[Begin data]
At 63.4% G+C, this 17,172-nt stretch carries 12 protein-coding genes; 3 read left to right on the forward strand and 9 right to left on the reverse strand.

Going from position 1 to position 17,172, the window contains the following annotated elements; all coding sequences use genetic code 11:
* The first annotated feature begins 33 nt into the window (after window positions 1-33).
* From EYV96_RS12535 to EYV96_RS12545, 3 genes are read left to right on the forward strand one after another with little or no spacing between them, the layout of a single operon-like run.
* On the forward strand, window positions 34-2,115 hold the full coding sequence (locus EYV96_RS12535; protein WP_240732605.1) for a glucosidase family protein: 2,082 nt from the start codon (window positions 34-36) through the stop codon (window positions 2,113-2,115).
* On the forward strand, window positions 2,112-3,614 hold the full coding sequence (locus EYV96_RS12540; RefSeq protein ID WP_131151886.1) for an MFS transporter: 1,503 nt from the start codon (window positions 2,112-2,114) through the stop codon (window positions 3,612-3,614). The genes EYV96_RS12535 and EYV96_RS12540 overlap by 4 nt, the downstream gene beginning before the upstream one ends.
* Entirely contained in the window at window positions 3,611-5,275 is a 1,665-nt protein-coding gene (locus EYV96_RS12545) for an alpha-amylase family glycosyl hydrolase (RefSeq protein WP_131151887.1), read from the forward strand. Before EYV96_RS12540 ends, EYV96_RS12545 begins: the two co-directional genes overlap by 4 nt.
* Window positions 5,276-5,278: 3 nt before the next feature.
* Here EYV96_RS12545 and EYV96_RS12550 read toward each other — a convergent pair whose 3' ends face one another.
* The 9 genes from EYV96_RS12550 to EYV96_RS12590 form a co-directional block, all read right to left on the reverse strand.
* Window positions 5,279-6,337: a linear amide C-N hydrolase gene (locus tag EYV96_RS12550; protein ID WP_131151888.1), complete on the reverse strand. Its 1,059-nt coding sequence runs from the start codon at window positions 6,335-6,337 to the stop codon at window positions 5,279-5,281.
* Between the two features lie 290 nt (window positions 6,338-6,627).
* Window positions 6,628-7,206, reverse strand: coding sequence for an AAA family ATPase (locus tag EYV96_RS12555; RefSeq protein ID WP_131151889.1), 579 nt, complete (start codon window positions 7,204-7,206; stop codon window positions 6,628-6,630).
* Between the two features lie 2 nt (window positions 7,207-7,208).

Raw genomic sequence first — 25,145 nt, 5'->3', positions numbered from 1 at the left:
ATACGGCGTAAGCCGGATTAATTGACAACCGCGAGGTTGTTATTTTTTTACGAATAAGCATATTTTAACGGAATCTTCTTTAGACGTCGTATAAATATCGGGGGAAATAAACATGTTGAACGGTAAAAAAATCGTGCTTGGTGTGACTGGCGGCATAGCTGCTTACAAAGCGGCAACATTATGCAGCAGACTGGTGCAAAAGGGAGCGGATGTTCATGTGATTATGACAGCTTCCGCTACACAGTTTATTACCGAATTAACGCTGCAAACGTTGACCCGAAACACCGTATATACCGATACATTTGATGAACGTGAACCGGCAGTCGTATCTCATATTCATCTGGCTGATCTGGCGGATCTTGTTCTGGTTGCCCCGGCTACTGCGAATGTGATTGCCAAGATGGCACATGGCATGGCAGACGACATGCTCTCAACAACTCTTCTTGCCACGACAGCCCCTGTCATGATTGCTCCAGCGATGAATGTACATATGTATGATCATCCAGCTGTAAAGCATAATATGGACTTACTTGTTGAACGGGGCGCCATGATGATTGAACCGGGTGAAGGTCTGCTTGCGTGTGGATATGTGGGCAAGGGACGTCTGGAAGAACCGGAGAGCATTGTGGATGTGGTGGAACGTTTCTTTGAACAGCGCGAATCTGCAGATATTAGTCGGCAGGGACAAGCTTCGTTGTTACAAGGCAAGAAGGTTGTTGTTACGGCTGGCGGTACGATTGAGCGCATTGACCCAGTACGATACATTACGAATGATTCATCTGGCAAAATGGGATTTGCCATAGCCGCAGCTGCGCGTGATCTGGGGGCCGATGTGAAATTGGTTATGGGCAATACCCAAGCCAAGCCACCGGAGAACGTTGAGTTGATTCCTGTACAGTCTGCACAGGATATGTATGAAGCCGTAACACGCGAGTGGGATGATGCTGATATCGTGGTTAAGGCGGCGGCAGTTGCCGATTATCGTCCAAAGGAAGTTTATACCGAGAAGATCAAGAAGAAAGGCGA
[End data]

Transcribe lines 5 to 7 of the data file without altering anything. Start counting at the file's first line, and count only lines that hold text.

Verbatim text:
* On the forward strand, window positions 34-2,115 hold the full coding sequence (locus EYV96_RS12535; protein WP_240732605.1) for a glucosidase family protein: 2,082 nt from the start codon (window positions 34-36) through the stop codon (window positions 2,113-2,115).
* On the forward strand, window positions 2,112-3,614 hold the full coding sequence (locus EYV96_RS12540; RefSeq protein ID WP_131151886.1) for an MFS transporter: 1,503 nt from the start codon (window positions 2,112-2,114) through the stop codon (window positions 3,612-3,614). The genes EYV96_RS12535 and EYV96_RS12540 overlap by 4 nt, the downstream gene beginning before the upstream one ends.
* Entirely contained in the window at window positions 3,611-5,275 is a 1,665-nt protein-coding gene (locus EYV96_RS12545) for an alpha-amylase family glycosyl hydrolase (RefSeq protein WP_131151887.1), read from the forward strand. Before EYV96_RS12540 ends, EYV96_RS12545 begins: the two co-directional genes overlap by 4 nt.